Second, they’d be encouraged to take ideas further on their own, in class. A good example is synthetic division vs. long division of polynomials. We always tell students that synthetic division only works in certain situations, but what about that student that wants to know why? How do we support that student? Because if that student is allowed to explore that idea he/she will likely come away with an understanding of polynomials that is far deeper than if I just told him/her the reason. (God forbid the student came up with a reason I hadn’t thought of!)

Third, students would be encouraged to work on meaningful tasks involving mathematics in small groups. These might be “real world” projects or, equally valuable, deep explorations in mathematics. The objective for the group would be not only to solve the problem(s) but to be able to communicate the solution in a meaningful (dare I say visually meaningful and appealing) way.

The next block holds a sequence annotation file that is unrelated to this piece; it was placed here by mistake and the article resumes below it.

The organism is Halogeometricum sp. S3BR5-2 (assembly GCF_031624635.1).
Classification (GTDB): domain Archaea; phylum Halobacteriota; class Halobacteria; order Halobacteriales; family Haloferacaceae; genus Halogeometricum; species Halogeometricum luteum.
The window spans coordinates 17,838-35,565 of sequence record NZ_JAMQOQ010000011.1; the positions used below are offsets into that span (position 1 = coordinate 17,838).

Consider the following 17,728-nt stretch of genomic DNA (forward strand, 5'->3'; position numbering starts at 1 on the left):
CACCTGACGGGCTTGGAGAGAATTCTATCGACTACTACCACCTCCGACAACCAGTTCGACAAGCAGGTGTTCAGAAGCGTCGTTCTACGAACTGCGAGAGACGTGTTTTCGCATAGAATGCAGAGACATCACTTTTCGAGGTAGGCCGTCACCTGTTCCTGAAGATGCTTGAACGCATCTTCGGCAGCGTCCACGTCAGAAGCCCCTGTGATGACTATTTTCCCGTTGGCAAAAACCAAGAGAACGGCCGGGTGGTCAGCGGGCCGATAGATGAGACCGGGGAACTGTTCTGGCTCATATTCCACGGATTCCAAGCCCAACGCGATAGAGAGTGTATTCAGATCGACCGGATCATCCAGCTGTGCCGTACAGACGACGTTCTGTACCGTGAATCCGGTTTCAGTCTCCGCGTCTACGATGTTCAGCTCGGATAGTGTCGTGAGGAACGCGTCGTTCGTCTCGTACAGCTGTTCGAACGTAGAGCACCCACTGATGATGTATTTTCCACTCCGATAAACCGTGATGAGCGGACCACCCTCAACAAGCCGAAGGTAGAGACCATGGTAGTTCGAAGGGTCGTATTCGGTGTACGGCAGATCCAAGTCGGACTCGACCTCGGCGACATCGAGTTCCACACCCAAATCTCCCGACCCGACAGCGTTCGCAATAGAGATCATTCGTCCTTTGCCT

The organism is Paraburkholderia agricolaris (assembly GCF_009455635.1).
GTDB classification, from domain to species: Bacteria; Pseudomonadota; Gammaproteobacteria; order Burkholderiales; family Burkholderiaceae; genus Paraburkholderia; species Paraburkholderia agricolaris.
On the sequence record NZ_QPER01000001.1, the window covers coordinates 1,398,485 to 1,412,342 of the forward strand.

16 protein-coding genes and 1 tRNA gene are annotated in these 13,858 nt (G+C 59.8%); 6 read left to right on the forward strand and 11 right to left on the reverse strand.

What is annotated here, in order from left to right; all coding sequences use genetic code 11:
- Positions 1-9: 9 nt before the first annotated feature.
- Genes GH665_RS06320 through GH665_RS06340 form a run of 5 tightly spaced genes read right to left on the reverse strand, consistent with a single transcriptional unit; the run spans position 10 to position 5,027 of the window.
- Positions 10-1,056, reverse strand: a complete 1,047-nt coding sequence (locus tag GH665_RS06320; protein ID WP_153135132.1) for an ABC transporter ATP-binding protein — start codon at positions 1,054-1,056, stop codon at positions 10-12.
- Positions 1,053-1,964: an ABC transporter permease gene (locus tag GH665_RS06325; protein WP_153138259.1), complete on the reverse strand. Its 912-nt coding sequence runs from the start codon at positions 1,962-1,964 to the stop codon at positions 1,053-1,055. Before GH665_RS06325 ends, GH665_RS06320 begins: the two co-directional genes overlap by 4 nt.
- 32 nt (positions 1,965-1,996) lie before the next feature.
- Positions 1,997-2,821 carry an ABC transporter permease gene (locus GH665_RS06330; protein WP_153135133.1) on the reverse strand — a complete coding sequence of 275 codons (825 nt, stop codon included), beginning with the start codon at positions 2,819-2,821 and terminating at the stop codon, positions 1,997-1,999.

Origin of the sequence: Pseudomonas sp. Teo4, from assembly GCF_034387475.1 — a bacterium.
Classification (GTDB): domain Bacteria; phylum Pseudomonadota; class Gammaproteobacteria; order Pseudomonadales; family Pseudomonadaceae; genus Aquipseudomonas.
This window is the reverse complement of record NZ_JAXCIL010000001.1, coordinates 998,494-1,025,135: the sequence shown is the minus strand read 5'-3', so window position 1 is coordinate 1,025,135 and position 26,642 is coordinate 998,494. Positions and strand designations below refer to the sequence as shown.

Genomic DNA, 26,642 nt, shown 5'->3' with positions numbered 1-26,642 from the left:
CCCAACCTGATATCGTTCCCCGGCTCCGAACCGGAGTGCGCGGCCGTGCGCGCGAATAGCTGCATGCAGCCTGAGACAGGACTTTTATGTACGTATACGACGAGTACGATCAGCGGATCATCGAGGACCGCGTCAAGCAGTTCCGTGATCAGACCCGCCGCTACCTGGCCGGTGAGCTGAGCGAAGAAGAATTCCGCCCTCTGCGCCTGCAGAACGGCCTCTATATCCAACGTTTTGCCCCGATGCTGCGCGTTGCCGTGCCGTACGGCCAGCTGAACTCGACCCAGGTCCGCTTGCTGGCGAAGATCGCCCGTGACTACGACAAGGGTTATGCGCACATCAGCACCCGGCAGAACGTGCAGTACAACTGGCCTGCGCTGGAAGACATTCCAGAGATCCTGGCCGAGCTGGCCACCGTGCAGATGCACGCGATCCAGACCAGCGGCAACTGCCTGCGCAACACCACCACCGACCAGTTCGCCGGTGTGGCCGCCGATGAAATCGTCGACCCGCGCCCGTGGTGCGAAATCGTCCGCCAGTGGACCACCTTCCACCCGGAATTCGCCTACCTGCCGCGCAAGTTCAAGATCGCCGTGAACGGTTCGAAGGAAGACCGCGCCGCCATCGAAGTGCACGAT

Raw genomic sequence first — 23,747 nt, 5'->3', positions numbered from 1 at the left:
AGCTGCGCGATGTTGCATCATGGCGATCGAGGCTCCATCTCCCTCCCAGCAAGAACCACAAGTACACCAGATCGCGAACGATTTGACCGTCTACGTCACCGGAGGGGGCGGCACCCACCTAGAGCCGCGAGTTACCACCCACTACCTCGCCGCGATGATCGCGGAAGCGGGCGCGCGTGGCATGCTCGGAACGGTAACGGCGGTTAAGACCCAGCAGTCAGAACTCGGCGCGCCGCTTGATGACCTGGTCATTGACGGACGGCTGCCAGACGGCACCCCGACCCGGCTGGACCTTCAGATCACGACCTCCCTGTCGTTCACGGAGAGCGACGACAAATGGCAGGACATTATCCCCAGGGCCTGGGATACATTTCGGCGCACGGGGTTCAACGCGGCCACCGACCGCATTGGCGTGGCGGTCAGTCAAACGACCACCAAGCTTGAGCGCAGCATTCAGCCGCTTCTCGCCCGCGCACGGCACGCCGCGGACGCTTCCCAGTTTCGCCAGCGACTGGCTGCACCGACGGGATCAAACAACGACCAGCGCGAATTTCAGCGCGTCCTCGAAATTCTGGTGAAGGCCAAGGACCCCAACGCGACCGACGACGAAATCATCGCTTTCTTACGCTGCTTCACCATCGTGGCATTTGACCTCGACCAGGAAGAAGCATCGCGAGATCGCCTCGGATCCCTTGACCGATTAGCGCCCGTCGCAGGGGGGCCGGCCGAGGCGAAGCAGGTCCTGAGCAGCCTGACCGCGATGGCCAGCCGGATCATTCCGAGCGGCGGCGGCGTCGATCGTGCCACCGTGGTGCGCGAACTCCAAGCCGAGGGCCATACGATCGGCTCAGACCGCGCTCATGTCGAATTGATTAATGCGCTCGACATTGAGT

I do some of this on a small scale in my various classes, but I am quite often up against two major adversaries: the curriculum and time. Although I am up against this, I think that if I “opened up” my class my students would become better thinkers, communicators, and self-motivated learners. In general I think they’d become more mathematically minded and I think it is incredibly valuable to have a society of mathematically minded individuals (more on this in a future post!). I think this is why educators have to be creative, take risks, and embrace technology. That combination, for me, has been powerful in helping me to take what steps I have toward the “open” math class.

If I think of more ways in which math class could be opened up I will be sure to update. Please give me your feedback and ways in which you “open up” your class (math or otherwise)!